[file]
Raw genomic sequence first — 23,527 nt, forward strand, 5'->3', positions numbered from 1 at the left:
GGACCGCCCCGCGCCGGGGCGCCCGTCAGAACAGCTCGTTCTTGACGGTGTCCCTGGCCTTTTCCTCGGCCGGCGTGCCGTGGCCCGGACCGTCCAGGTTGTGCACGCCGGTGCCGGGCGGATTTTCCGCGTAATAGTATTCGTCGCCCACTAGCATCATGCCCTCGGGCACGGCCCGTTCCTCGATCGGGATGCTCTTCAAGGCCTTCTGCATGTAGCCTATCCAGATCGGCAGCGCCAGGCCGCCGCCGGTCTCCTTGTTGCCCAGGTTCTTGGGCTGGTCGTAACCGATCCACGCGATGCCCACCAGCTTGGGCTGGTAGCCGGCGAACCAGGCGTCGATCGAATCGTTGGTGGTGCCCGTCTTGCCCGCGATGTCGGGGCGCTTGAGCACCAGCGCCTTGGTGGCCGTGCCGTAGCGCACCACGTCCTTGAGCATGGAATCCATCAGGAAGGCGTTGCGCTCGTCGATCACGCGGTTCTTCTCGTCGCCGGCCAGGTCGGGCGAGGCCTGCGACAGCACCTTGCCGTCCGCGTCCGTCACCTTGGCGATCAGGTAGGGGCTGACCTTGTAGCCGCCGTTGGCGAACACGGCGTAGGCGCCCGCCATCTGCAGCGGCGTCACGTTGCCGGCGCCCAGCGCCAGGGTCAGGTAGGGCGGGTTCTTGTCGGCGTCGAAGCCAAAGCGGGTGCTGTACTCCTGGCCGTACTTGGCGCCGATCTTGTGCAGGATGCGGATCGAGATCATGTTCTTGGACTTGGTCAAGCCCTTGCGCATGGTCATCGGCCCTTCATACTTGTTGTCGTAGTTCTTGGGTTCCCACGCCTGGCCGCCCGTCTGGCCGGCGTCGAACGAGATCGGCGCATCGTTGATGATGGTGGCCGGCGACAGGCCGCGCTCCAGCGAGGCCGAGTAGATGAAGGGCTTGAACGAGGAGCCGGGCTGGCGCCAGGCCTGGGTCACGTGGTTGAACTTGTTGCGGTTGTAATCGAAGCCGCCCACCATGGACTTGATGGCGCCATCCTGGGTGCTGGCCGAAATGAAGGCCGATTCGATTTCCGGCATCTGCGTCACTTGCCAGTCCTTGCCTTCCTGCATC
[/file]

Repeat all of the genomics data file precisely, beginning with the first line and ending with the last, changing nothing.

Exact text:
Raw genomic sequence first — 23,527 nt, forward strand, 5'->3', positions numbered from 1 at the left:
GGACCGCCCCGCGCCGGGGCGCCCGTCAGAACAGCTCGTTCTTGACGGTGTCCCTGGCCTTTTCCTCGGCCGGCGTGCCGTGGCCCGGACCGTCCAGGTTGTGCACGCCGGTGCCGGGCGGATTTTCCGCGTAATAGTATTCGTCGCCCACTAGCATCATGCCCTCGGGCACGGCCCGTTCCTCGATCGGGATGCTCTTCAAGGCCTTCTGCATGTAGCCTATCCAGATCGGCAGCGCCAGGCCGCCGCCGGTCTCCTTGTTGCCCAGGTTCTTGGGCTGGTCGTAACCGATCCACGCGATGCCCACCAGCTTGGGCTGGTAGCCGGCGAACCAGGCGTCGATCGAATCGTTGGTGGTGCCCGTCTTGCCCGCGATGTCGGGGCGCTTGAGCACCAGCGCCTTGGTGGCCGTGCCGTAGCGCACCACGTCCTTGAGCATGGAATCCATCAGGAAGGCGTTGCGCTCGTCGATCACGCGGTTCTTCTCGTCGCCGGCCAGGTCGGGCGAGGCCTGCGACAGCACCTTGCCGTCCGCGTCCGTCACCTTGGCGATCAGGTAGGGGCTGACCTTGTAGCCGCCGTTGGCGAACACGGCGTAGGCGCCCGCCATCTGCAGCGGCGTCACGTTGCCGGCGCCCAGCGCCAGGGTCAGGTAGGGCGGGTTCTTGTCGGCGTCGAAGCCAAAGCGGGTGCTGTACTCCTGGCCGTACTTGGCGCCGATCTTGTGCAGGATGCGGATCGAGATCATGTTCTTGGACTTGGTCAAGCCCTTGCGCATGGTCATCGGCCCTTCATACTTGTTGTCGTAGTTCTTGGGTTCCCACGCCTGGCCGCCCGTCTGGCCGGCGTCGAACGAGATCGGCGCATCGTTGATGATGGTGGCCGGCGACAGGCCGCGCTCCAGCGAGGCCGAGTAGATGAAGGGCTTGAACGAGGAGCCGGGCTGGCGCCAGGCCTGGGTCACGTGGTTGAACTTGTTGCGGTTGTAATCGAAGCCGCCCACCATGGACTTGATGGCGCCATCCTGGGTGCTGGCCGAAATGAAGGCCGATTCGATTTCCGGCATCTGCGTCACTTGCCAGTCCTTGCCTTCCTGCATC